Colin Kaepernick didn’t take a seat for the national anthem Thursday night, but he wasn’t standing either. The San Francisco 49ers quarterback chose to kneel while the anthem played, and this time he wasn’t alone.
San Francisco safety Eric Reid, a fourth-year player out of LSU, also took a knee on the sideline in San Diego, joining Kaepernick in a show of support for the quarterback’s protest as the crowd booed ahead of the preseason finale between the 49ers and Chargers, a game won by San Francisco, 31-21.
It was the fourth time in four games Kaepernick did not stand during the anthem, although Thursday’s game was under a larger magnifying glass after comments he made following last Friday’s game that drew the ire of many and sparked a heated national debate. (He was not in uniform for the first two games.)
“I am not going to stand up to show pride in a flag for a country that oppresses black people and people of color,” Kaepernick told NFL Media after last Friday’s game against the Green Bay Packers. “To me, this is bigger than football and it would be selfish on my part to look the other way. There are bodies in the street and people getting paid leave and getting away with murder.”
It wasn’t just the two San Francisco players choosing not to stand this week. Seattle cornerback Jeremy Lane also remained sitting during the playing of the anthem in Oakland, although it has not been confirmed if his actions were in solidarity with Kaepernick or for other reasons.
In San Diego, Thursday’s game was “Military Night,” and it was noted that Kaepernick applauded when veterans were recognized in the stands and Lee Greenwood’s “God Bless the USA” played.
Kaepernick has said his criticism is not directed at members of the armed forces and has said he has “great respect for the men and women that have fought for this country.” Some veterans expressed their support of Kaepernick.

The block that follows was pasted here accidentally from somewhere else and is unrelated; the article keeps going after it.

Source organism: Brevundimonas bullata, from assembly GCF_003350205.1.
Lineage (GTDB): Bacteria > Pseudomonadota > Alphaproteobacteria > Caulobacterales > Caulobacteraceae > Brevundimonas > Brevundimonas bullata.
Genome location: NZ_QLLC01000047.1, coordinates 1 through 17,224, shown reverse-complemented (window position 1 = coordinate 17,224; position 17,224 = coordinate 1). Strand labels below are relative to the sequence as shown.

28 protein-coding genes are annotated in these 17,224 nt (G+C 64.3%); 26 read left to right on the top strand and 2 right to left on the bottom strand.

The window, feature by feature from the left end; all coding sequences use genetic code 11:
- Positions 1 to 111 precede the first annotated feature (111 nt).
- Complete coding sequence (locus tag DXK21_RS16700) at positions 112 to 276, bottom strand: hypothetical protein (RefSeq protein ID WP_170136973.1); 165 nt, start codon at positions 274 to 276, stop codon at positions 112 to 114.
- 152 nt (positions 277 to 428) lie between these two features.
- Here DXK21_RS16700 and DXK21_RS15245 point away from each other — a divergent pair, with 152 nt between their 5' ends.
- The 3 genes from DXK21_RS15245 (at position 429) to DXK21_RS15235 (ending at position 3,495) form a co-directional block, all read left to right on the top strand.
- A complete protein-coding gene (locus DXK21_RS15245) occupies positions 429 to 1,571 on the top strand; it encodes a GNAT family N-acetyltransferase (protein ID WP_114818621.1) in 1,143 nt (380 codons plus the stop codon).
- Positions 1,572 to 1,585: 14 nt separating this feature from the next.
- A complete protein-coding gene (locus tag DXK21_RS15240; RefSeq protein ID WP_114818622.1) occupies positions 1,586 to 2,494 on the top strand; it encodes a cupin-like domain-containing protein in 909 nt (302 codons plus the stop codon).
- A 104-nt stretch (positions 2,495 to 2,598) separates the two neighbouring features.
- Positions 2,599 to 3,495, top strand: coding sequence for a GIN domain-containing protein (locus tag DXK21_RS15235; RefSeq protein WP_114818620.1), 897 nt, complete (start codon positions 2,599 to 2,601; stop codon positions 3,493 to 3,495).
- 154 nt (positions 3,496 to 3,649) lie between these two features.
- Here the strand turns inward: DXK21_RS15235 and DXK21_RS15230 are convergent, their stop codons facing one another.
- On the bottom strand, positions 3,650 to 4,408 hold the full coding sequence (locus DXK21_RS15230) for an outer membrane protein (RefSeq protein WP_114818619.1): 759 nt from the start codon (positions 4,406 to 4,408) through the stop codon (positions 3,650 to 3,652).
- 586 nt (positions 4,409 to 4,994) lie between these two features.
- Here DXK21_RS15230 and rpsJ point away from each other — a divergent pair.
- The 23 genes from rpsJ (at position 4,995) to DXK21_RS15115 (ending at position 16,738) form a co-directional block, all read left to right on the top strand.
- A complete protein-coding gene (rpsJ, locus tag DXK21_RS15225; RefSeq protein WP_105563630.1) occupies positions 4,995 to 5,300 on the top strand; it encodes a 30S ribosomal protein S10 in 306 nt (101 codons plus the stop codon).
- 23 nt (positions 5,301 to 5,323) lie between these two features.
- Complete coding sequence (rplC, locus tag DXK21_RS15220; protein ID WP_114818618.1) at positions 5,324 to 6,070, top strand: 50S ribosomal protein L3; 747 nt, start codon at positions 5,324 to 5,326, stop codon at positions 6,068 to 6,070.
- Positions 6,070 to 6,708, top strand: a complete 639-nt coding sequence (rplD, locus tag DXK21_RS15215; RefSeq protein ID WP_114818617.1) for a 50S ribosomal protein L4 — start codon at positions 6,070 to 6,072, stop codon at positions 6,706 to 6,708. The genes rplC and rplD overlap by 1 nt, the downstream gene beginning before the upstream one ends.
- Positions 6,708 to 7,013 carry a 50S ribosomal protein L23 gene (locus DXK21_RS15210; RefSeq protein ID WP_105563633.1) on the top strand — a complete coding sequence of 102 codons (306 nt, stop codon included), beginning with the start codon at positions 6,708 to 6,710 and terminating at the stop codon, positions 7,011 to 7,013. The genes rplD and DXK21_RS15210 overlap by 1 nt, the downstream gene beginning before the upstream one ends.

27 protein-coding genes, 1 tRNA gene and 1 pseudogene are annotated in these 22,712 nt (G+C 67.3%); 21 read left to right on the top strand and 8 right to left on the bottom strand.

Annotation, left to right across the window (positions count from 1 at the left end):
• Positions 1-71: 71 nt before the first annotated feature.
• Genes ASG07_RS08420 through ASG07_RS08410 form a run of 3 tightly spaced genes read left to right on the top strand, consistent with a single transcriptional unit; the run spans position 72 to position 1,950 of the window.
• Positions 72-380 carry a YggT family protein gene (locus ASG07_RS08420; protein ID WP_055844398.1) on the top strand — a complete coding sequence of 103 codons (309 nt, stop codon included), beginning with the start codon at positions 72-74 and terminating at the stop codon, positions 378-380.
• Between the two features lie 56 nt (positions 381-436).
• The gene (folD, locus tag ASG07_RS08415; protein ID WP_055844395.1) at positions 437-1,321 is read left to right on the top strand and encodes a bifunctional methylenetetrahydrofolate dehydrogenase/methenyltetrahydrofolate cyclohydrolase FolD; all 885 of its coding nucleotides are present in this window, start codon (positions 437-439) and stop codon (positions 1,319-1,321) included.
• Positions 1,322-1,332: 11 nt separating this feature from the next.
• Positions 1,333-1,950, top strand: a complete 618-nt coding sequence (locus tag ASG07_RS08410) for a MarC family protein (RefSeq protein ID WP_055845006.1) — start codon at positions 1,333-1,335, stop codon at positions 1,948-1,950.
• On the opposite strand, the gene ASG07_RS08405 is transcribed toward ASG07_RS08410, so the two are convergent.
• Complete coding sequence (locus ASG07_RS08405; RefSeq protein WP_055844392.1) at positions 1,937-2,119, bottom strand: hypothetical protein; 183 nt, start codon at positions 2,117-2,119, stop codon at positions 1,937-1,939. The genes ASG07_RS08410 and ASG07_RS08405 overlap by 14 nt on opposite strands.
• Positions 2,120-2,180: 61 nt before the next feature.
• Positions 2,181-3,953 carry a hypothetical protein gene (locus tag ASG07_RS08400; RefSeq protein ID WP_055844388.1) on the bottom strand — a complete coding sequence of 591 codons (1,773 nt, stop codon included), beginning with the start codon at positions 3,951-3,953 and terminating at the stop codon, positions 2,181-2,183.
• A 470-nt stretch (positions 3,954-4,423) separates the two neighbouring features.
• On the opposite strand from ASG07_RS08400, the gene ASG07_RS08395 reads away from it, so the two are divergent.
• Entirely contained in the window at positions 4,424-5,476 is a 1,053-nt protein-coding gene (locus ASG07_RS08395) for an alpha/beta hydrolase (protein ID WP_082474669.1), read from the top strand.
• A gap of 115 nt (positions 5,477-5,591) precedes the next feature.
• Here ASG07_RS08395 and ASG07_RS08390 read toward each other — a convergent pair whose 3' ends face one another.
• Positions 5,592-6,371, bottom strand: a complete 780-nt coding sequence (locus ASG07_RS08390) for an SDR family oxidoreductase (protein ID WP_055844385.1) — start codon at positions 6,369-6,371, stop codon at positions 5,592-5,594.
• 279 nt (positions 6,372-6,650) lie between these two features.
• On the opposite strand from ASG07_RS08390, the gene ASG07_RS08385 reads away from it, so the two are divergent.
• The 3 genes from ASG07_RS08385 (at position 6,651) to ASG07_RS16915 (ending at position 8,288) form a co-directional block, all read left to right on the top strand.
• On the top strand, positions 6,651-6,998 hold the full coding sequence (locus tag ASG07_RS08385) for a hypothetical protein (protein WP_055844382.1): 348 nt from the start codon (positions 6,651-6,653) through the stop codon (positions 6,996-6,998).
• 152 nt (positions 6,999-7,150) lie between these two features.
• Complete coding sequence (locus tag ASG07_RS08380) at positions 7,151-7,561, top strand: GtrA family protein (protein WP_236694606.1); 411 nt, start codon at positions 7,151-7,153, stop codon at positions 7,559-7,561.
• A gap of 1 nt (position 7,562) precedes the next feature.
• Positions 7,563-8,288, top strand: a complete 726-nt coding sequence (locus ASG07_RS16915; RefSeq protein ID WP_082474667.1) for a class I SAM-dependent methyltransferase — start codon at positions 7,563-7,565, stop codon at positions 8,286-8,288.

Kaepernick said last Sunday he would continue sitting during the playing of the anthem.
“Yes, I’ll continue to sit,” Kaepernick said then. “I’m going to continue to stand with the people that are being oppressed. To me this is something that has to change. When there’s significant change and I feel like that flag represents what it’s supposed to represent, this country is representing people the way that it’s supposed to, I’ll stand.”
The 49ers haven’t directly addressed Kaepernick’s activism, but did release the following statement after last Friday’s game.
“The national anthem is and always will be a special part of the pre-game ceremony. It is an opportunity to honor our country and reflect on the great liberties we are afforded as its citizens,” the statement (via NFL.com) reads. “In respecting such American principles as freedom of religion and freedom of expression, we recognize the right of an individual to choose and participate, or not, in our celebration of the national anthem.”
Kaepernick started Thursday’s game.
After the game, he pledged to donate $1 million to charities that support racial equality. “I plan to take it a step further,” Kaepernick said, per CSN Bay Area’s Matt Maiocco. “I’m currently working with organizations to be involved and making sure I’m actively in these communities, as well as donating the first million dollars I make this season to different organization to help these communities and help these people.”